Home Indiana Agriculture News ‘Goddess of Grain’ Shares Tips on Marketing in a Bull Market

‘Goddess of Grain’ Shares Tips on Marketing in a Bull Market


Angie Setzer, also known as the “Goddess of Grain” on Twitter, spoke to over 1500 people logged in to the First Farmers Bank & Trust Virtual Ag Summit on Tuesday to discuss grain marketing in this bull market.

She says it ultimately comes down to you having a plan.

“You need to have a general idea of costs, bushels likely to be produced, or at the very least an acreage breakdown. We need to know what needs to move when, and the percentage contracted at all times or have a good idea of that. You want to know your point of profitability and have a general idea of what your pricing targets are.”

Setzer says having that plan will take some of the emotion out of your grain marketing decisions. She adds that scale selling is the best method.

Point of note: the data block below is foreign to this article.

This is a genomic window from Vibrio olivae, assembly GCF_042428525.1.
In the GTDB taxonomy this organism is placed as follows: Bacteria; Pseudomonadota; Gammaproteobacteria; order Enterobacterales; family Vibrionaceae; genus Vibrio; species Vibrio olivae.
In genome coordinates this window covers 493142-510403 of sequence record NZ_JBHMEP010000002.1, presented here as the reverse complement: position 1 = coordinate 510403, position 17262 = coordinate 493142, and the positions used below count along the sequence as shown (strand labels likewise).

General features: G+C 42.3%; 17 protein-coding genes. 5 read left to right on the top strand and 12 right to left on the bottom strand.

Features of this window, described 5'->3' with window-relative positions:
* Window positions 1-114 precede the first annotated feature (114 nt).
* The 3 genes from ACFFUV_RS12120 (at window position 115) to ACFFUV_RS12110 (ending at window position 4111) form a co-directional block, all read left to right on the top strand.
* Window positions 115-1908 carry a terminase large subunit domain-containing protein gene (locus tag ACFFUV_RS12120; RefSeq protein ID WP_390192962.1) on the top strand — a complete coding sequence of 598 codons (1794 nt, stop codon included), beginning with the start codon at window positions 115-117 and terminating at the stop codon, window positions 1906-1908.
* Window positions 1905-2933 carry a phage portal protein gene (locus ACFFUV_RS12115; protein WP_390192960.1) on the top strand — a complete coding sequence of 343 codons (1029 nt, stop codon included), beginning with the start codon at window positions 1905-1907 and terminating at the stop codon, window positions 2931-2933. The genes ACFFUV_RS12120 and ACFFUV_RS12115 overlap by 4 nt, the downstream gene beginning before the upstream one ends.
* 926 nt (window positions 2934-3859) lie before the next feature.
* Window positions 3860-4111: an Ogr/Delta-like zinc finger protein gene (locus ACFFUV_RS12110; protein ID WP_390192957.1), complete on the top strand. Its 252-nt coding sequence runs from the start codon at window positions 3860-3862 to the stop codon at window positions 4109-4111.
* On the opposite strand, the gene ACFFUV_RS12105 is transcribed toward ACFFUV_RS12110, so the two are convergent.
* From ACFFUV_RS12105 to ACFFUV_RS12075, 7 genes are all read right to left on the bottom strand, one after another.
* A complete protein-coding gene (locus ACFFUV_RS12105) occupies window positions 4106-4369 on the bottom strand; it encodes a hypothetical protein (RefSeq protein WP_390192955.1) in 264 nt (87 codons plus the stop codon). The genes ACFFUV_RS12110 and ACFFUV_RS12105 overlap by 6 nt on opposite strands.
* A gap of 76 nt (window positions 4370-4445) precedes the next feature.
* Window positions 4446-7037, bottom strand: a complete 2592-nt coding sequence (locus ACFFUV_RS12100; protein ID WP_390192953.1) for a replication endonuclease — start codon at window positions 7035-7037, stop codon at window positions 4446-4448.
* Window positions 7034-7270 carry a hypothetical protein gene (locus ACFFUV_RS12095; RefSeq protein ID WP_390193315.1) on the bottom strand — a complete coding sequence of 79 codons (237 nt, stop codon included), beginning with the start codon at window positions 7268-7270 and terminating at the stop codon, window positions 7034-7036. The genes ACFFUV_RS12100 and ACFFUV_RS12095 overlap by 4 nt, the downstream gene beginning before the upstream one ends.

“You’re never going to hit the high of the market with anything but luck. Anyone that you know that has hit the high of the market more than once, it’s not because of skill. It’s simply luck. Now, I’d rather have luck than skill, so it doesn’t hurt to shoot for that, but the reality is scale selling is what really works to kind of trade through a bull market.”

Setzer urges growers to start with a small percentage of crop at the point of profitability and continue selling as the market moves higher.

“Obviously, you can’t just start with 25 percent of your crop in $0.10 increments and then get to the end to be like, ‘Oh, cool. I missed out on the last $0.60 of the corn rally because I sold in the first $0.40.’ You need to make sure that they’re spread out and that the increments are small in this current market structure. I like 5 to 10 percent of expected production. About 10 percent is nice. You know, $0.15 to $0.20 corn spreads on corn where you’re starting maybe at $4.40 with the next target order in at $4.45 or something of that nature. In soybeans, $0.25 to $0.50, so if you’re starting at $12 your next sale target is $12.50 or something like that.”

Setzer says you want to have those targets in place, but you want to make sure you adjust them if the information or outlook begins to change. It all comes down to having that plan.